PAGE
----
Breastfeeding Toddler

The breastfeeding toddler of 3 and 4 years of age was common in much of the world until recently. In many societies it is still common for toddlers to breastfeed and the world wide average age of weaning is around four years old. The World Health Organization and UNICEF promote breastfeeding for two years and longer, and the American Academy of Pediatrics currently recommends breastfeeding for at least one year and as long after as both mother and baby desire. The Canadian Pediatric Society acknowledges that women may want to breastfeed for two years or longer and Health Canada has publicized a statement similar to UNICEF’s.

Do you want a breastfeeding toddler?

Beyond the health issues and benefits, are you and your baby enjoying your breastfeeding relationship? If your answer is, yes, and you and your child are both still enjoying the closeness of breastfeeding, why give it up?

Breastfeeding mothers know that nursing is more than food; it is an act of love. This continues when the baby becomes a toddler. Breastfeeding provides you with an easy way to give comfort when a toddler is unwell, sad, tired, or hurt, possibly making mothering your toddler a little easier. Anyone without bias, who has ever observed a breastfeeding toddler or an older baby nursing, can bear witness that there, is something dreamlike, something exquisite, something far beyond “just getting a milk fix” going on. A toddler’s pleasure in nursing is far beyond just the milk.

Toddlers grow and develop at such a rapid pace the closeness that comes from breastfeeding can provide stability and serenity like nothing else. Breastfeeding ensures physical closeness between mother and child as life is sometimes hectic even (perhaps especially) in the happiest of homes - especially in families with older children or with mothers working outside of the home.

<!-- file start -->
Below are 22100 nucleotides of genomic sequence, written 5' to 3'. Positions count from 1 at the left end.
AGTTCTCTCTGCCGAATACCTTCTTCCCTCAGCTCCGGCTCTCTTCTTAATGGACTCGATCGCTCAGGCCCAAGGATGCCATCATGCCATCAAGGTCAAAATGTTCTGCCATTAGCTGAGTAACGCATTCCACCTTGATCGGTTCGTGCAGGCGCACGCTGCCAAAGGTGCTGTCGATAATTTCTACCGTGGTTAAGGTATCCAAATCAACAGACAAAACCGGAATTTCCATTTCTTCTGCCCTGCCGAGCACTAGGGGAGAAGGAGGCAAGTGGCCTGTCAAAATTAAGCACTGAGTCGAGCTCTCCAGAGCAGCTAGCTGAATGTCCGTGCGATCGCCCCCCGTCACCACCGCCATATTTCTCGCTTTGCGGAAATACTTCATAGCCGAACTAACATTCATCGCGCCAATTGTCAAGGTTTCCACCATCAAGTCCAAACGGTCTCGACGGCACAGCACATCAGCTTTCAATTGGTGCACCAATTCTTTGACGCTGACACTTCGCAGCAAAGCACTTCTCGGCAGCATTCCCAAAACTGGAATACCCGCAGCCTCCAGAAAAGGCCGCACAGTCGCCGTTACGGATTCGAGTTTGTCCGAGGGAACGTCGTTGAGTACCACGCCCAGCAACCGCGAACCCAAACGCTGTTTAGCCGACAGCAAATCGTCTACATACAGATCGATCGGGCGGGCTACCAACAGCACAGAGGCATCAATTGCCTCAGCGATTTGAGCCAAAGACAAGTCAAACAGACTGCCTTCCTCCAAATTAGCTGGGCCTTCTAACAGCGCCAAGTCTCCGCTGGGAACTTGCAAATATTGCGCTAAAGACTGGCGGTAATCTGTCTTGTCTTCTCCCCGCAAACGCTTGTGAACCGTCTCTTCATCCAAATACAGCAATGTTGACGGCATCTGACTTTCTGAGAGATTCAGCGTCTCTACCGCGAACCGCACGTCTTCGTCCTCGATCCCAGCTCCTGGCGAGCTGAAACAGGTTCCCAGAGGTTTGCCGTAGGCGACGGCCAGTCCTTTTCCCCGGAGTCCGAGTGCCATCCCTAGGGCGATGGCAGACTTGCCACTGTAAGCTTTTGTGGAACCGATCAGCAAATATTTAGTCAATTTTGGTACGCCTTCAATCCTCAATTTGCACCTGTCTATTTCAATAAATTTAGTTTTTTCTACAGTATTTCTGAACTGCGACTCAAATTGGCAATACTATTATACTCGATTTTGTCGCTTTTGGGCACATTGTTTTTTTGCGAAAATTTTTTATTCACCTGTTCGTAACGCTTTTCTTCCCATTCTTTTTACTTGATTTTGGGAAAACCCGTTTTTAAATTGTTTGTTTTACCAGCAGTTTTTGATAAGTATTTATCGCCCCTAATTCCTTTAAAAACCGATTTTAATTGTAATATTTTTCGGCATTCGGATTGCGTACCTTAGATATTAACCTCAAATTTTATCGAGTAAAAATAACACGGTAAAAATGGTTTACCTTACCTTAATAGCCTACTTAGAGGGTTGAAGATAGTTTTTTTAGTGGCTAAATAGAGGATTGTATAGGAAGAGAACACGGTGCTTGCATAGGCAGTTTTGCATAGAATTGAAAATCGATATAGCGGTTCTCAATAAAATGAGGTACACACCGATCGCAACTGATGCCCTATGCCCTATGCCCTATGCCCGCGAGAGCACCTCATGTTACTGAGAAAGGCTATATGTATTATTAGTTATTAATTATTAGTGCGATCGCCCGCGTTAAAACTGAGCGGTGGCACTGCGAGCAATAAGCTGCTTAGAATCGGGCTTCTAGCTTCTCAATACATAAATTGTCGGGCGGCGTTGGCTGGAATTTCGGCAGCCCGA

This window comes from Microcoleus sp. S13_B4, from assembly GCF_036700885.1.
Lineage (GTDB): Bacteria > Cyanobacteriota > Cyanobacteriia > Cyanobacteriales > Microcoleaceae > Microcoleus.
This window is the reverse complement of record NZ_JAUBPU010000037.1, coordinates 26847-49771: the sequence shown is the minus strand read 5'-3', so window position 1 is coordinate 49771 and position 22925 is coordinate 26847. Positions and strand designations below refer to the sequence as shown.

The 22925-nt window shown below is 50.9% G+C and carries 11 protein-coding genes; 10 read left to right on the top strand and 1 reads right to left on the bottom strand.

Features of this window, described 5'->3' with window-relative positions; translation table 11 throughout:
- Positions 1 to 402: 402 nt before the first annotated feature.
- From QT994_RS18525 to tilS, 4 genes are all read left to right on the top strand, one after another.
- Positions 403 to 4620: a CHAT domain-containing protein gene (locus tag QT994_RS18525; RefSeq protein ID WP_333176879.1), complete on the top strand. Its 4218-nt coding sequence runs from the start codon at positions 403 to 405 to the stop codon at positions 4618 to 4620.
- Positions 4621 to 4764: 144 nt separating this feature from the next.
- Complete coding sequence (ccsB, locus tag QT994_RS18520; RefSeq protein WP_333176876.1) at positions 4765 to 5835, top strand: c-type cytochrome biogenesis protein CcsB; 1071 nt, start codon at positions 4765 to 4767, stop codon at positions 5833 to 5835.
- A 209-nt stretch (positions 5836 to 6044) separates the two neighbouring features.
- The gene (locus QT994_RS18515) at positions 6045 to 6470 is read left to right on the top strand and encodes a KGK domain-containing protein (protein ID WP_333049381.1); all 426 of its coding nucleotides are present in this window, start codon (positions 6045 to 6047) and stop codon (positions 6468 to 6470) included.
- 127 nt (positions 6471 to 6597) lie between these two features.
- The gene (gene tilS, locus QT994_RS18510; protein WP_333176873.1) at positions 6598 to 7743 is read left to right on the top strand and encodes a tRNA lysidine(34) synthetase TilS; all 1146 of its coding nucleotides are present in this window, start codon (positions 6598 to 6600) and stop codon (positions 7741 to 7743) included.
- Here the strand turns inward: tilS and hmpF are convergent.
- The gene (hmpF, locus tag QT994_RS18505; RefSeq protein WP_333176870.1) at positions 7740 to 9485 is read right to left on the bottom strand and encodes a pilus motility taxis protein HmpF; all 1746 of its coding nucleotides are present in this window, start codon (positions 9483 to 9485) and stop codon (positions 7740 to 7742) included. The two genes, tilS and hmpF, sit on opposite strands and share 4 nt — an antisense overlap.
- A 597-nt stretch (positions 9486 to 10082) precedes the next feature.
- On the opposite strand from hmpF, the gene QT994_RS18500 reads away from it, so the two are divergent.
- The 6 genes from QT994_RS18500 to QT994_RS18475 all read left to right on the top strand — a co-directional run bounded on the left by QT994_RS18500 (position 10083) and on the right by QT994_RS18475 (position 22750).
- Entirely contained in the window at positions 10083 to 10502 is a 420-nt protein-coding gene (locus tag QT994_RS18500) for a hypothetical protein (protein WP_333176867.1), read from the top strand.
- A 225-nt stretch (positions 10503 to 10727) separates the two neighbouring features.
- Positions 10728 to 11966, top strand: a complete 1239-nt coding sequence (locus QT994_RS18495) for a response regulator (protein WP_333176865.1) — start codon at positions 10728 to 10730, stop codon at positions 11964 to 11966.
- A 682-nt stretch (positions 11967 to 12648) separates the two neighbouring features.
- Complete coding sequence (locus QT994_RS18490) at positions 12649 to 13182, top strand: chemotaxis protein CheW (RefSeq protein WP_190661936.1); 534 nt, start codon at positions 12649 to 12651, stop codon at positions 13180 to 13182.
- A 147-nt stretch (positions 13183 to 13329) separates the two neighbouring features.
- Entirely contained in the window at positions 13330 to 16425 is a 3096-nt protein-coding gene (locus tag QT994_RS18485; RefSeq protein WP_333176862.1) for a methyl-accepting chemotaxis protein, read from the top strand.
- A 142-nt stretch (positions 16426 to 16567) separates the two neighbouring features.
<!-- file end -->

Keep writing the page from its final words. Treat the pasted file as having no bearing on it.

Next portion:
Erika's review of breastfeeding toddler book, Mothering Your Nursing Toddler.

Benefits for Toddlers

The American Academy of Family Physicians observed that children weaned before two years of age are at increased risk of illness and nursing tots have fewer illnesses and illnesses of shorter duration than non-breastfed toddlers.

Breast milk is the healthiest milk for your baby. Although the vast majority of toddlers eat a well rounded diet,

breast milk continues to be an important part of your baby’s diet well beyond 6 months. Your breast milk does not suddenly become nutritionally inappropriate for your child at any time or stage due to your child’s age. Even after six months,12 months, 18 months and onward, your milk continues to provide immunities and vitamins, protein, fat, and other nutritionally important and suitable essentials which babies and children need and can help protect them from illness and allergies.

Breast milk still contains immunologic factors that help protect your baby from illness and infection. As a matter of fact, certain immune factors INCREASE in the second year of life. There are actually more protective elements in your milk for your child’s second year of life, because children over a year old are usually exposed to more sources of infection. If your toddler does get sick, breastfeeding will help soothe him. Breast milk is easily digested and a toddler with a stomach virus may only be able to tolerate human milk and nothing else. Even when they refuse all food and drink, the breastfeeding toddler can still be persuaded to breastfeed.